It is for exactly this reason that his work is of particular interest in the present study. It is all the more remarkable that he shows not the slightest reticence in displaying his ignorance. He insists, in fact, on annotating all but a few of the philosophical distinctions and rhetorical allusions in the Boethian text. To support his conclusions he drew not only on his quite personal view of Aristotelianism but on folklore and homely contes. His translation will provide, in consequence, some of the most effective examples of medievalization to be pondered in the final chapter.

Because of the renown of its author as well as its intrinsic merit, the medieval translation of the Consolatio made by Jean de Meun the only one to have been printed since the sixteenth century has been intensively studied Thomas III, Delisle I. I mentioned at the beginning of this survey that the chief deterrent to the popularity of the first four prose versions of the Consolatio was that they were dialectally offcenter and, in two cases, intellectually aberrant.

Discriminating some of the characteristic literary effects of these manuscript processes will be the secondary interest of this study, because such revision can provide clues to the comtemporary interpretation of works from an age which lacks more overt forms of literary self-evaluation. Another scribe, Matthias Rivalli, addressed himself, ca.

This version marks the beginning of vernacular attention to the Consolatio as a literary masterpiece with forms worth imitating. As the translator says in his brief introduction:. It attempts no interpolations, either of doctrine or narrative. For our purposes the most interesting thing about the text is the use made of it by Renaut, an anonymous revisor, and a subsequent glossator. On the basis of this mixed translation from Lorraine, a seventh version was made, and it became the most popular of all medieval versions, for its two states survive in a total of fifty-one MSS, and these MSS, more than those of any other version, tend to be very handsome and costly productions Thomas VI, Delisle II.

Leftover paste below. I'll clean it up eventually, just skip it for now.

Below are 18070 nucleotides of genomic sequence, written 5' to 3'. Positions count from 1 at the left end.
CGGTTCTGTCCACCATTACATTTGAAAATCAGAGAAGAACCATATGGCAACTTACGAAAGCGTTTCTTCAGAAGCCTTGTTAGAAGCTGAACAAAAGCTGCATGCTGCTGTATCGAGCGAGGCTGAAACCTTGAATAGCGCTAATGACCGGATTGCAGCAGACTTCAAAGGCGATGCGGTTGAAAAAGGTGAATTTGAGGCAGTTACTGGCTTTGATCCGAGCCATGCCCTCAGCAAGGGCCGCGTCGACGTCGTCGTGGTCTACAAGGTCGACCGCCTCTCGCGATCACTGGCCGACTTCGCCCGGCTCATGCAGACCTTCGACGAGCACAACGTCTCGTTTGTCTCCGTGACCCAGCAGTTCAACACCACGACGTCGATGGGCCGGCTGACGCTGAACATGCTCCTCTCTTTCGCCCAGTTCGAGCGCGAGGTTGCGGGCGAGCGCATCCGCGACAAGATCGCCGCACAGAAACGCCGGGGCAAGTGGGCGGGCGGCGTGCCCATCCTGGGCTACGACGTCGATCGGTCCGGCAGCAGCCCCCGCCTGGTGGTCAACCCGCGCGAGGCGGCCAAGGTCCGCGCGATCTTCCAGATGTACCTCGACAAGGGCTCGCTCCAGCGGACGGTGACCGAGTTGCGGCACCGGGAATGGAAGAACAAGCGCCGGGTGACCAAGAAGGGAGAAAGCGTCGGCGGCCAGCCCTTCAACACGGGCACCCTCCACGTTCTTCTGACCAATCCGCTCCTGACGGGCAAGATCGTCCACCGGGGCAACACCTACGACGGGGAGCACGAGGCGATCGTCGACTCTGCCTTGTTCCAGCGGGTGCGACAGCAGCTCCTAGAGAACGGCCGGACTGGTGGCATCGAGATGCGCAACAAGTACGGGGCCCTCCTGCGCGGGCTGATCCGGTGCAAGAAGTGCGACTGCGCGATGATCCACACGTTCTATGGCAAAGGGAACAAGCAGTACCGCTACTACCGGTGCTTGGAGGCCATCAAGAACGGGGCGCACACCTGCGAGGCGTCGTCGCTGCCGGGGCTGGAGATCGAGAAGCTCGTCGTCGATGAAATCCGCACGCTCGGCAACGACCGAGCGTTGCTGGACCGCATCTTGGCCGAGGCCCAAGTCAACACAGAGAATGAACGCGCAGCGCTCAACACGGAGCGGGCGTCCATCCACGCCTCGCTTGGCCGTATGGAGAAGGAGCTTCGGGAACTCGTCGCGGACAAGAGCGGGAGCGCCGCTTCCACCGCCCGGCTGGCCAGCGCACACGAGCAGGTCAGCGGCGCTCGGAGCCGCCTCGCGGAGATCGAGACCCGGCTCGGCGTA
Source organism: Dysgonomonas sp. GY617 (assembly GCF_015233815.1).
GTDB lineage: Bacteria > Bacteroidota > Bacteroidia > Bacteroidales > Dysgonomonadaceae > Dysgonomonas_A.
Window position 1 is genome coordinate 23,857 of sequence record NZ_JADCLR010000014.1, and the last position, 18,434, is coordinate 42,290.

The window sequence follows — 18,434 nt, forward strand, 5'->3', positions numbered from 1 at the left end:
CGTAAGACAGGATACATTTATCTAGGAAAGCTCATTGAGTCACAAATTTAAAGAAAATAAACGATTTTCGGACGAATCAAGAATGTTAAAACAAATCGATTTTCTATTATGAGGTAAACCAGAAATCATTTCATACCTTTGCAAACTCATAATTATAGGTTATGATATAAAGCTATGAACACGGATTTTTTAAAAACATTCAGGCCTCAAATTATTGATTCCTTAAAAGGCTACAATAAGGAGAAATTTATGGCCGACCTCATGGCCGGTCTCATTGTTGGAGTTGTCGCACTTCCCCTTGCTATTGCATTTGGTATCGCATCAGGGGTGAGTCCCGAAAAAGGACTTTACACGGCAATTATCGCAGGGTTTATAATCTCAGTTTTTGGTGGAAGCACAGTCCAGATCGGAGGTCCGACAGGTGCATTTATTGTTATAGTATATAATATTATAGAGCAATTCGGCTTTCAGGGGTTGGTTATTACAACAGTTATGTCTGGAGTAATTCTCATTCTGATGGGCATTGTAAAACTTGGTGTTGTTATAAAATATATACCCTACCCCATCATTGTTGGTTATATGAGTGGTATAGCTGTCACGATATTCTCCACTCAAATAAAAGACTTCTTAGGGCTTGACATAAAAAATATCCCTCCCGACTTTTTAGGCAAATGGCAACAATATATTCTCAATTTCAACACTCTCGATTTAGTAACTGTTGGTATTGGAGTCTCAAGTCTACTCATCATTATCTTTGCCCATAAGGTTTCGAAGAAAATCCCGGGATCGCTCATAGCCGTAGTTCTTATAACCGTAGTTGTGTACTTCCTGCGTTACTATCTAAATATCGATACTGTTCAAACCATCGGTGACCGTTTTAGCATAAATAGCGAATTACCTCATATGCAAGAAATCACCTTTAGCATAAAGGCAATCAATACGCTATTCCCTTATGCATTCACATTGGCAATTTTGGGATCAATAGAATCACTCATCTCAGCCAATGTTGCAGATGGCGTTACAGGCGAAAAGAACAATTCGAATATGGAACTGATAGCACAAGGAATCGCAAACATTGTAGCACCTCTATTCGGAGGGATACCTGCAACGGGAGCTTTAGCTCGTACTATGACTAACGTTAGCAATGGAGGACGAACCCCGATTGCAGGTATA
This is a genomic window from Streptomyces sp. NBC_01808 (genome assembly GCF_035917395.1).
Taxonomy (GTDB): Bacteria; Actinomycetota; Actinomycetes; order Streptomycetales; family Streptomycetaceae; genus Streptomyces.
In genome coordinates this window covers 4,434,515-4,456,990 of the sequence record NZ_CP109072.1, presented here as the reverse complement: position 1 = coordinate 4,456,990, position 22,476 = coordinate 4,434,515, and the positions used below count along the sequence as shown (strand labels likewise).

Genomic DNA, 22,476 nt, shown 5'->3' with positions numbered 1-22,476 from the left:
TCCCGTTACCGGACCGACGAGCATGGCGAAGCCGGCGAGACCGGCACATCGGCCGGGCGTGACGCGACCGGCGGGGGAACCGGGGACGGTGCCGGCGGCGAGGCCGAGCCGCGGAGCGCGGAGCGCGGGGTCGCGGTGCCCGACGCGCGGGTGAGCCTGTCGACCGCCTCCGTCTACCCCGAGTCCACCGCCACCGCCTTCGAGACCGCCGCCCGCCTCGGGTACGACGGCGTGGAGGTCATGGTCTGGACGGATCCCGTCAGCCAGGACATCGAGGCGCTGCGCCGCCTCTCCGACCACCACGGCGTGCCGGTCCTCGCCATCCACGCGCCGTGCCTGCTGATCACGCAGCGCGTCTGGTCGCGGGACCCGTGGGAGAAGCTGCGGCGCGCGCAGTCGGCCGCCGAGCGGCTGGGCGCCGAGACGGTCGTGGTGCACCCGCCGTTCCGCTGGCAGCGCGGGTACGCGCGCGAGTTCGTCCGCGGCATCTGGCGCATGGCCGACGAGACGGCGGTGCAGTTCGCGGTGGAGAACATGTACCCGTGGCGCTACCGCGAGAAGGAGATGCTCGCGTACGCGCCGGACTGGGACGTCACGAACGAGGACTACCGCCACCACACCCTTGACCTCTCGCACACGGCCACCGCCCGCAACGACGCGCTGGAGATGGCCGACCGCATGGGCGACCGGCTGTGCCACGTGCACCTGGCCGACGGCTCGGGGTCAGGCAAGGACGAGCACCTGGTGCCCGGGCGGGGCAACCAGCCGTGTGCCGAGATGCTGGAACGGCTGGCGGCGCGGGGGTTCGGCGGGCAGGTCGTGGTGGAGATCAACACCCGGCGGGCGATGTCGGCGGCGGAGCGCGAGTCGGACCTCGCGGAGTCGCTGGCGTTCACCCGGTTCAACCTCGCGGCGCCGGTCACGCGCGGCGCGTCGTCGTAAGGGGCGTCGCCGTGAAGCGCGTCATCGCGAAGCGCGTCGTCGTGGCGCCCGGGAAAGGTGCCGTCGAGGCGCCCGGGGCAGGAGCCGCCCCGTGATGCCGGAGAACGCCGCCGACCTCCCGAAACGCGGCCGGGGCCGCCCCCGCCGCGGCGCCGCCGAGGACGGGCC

It is not too difficult to determine the reasons for its success. Fully as germane to its popularity is the fact that most MSS of this revised translation contain an extensive intertextual commentary, derived from William of Conches. The author of the commentary and the revisor of the original mixed version were different persons.

This is apparent not only from the fact that some MSS lack the glosses. Where Boethius wrote in Book II, meter 7, of the bones of Fabricius, this revised mixed version asks: This text was printed in Lyon in , , and , and in Paris in Four medieval French translations of the Consolatio are wholly in verse, all of them, I believe, postdating the prose versions. Sometime after the famine of , to which he alludes, and before , when the earliest surviving MS was copied, a very prolific poet served up an obviously digressive 12,line version of Boethius Thomas VII, Delisle IV.

Of its author, only the birthplace—Meun—is known. Although this eighth version is interesting from several points of view, it will be discussed most extensively in chapter 3 as one of the more extreme attempts to integrate material from the Latin mythographies, commentaries, and encyclopedias into a verse Roman de philosophie. This ninth translation, extant in over thirty MSS, was revised at least twice and one of the revisions was in turn reworked. There is additional evidence of its popularity in the possibility that Villon may have known of it and that Pierre Salmon, a Burgundian agent at the court of Charles VI, worked extracts from it into a version of his rambling Demandes addressed to the king.